Kristen Schilt and Candace Moore, "Is She Man Enough? Female Masculinity on The L Word." In Reading the L Word: Outing Contemporary Television. Ed. Kim Akass and Janet McCabe. New York: Palgrove, 2006: 153-179.
Jane Ward, "Gender Labor: Transmen, Femmes, and Collective Work of Transgression", Sexualities, Vol.13, No.2, 2010, pp.236-254.
While there are many kinds of sources that take transfolk as their subject, this is a working list of multimedia projects that include the experience of transpartners (of both FTMs and MTFs):
Check it Out Guys, Sherbourne Health Centre (Toronto) project designed to address the Pap-related needs and concerns of FTMs. The project included a series of posters used to spread word about the center's program.
Embodiment: A Portrait of Queer Life in America, 2010, a photographic and video archive
Everyday to Stay (2009), directed by Chase Ryan Joynt (Canada). This documentary provides an intimate snapshot into the lives of two couples as they navigate life and love through one partner’s gender transition.
Against A Trans Narrative (2009), directed by Jules Rosskam. This film lulls viewers into what first appears (especially to those uninitiated in trans theory) to be “authentic” direct-address interviews with FTM trans folk, their partners and friends. This super smart film presents the quandary of gathering a group of individuals to represent trans identity (when trans is about destroying categories) and exposes how other members of the queer community often project onto the transgender experience.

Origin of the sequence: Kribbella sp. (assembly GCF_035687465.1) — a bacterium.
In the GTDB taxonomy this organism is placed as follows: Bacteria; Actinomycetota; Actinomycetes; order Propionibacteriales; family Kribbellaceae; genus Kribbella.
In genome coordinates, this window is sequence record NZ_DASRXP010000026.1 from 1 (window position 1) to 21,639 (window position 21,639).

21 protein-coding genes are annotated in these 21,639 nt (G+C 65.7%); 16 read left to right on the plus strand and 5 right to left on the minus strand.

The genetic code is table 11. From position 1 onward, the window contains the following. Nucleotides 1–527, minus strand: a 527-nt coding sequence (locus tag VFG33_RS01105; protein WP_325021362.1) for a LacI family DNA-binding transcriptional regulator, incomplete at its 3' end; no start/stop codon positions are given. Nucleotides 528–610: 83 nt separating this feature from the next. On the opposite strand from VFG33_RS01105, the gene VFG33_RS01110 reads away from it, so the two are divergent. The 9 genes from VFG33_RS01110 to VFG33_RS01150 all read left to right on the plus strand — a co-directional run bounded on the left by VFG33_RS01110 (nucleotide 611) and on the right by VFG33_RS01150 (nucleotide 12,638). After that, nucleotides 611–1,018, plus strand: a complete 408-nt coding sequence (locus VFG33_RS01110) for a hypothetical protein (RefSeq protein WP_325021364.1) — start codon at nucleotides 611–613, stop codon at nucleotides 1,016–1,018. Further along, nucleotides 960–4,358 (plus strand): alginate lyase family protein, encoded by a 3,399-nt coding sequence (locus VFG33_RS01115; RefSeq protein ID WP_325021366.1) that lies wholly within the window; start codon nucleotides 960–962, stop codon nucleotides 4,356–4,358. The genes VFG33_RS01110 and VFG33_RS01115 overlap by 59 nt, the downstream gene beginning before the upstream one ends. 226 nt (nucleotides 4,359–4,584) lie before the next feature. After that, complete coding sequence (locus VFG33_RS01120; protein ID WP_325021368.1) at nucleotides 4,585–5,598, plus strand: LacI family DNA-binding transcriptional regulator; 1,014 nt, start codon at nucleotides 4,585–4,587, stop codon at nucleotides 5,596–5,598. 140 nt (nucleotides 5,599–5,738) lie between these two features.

Diagnosing Difference (2009), created by Annalise Ophelian, is a feature-length length documentary featuring interviews with 13 diverse scholars, activists, and artists who identify on the trans spectrum (transgender, transsexual, genderqueer, and gender variant) about the impact and implications of Gender Identity Disorder (GID) on their lives and communities.
Define Normal, Thomas Beatie's website chronicles his experiences with the popular media exposure to his 2008 pregnancy.
GenderVision #3 - Trans Partner: Gender & Relationship (2008) features an Interview with Helen Boyd and Betty Crow. Boyd is a well-known transgender activist and author of the book, My Husbaned Betty, which explores the relationships of crossdressing men and their female partners, as well as her follow-up, "She's Not the Man I Married," a more serious and expansive examination of gender roles in relationships.
She’s a Boy I Knew (2007), directed by Gwen Haworth, documents Haworth's transition from the perspective of her friends and family.
The Aggressives (2005), directed by Daniel Peddle, features 6 NYC-based black and asian 'aggressive' (butch) women who are part of the black lesbian ball scene in NYC. They don't for the most part identify as trans, and seem wary of changing sex. Their girlfriends are femmes; some featured in the documenary.
Soldier’s Girl, 2003